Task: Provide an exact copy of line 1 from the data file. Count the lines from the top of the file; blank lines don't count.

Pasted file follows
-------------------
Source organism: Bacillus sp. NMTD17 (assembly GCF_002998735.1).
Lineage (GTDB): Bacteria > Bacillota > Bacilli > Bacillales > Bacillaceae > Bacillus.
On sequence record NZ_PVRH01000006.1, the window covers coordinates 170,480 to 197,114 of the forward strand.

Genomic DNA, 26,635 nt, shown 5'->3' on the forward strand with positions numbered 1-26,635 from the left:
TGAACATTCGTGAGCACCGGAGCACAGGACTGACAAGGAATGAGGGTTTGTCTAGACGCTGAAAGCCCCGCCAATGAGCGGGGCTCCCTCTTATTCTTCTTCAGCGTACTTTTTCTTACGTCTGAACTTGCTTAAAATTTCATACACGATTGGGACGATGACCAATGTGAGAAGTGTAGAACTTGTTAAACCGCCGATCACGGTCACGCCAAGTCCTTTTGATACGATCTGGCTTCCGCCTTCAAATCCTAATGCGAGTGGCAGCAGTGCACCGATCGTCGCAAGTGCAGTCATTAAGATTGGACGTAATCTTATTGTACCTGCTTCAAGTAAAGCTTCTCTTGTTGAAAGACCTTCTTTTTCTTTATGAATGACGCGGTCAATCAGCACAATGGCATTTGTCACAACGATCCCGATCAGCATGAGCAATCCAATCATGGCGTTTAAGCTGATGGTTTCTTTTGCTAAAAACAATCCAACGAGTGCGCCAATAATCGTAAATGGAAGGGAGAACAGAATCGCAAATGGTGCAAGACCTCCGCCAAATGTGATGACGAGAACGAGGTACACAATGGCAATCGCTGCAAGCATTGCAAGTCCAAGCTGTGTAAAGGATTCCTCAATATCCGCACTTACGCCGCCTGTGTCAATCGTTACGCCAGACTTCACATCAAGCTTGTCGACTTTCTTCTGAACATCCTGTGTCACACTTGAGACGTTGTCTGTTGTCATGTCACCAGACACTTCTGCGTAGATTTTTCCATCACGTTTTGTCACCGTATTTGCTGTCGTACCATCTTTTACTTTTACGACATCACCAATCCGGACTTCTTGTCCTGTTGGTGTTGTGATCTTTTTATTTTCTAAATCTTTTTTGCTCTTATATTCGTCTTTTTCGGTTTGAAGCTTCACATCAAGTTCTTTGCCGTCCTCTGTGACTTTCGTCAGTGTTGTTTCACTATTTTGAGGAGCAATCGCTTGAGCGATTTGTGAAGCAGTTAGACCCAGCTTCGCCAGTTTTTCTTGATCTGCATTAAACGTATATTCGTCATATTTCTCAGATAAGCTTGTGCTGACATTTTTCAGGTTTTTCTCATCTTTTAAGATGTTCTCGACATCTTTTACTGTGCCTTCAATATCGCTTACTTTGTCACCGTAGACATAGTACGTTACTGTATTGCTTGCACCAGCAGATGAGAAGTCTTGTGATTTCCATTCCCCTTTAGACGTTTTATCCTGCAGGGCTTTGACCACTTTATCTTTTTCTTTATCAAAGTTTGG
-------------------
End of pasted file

Source organism: Bacillus sp. NMTD17 (assembly GCF_002998735.1).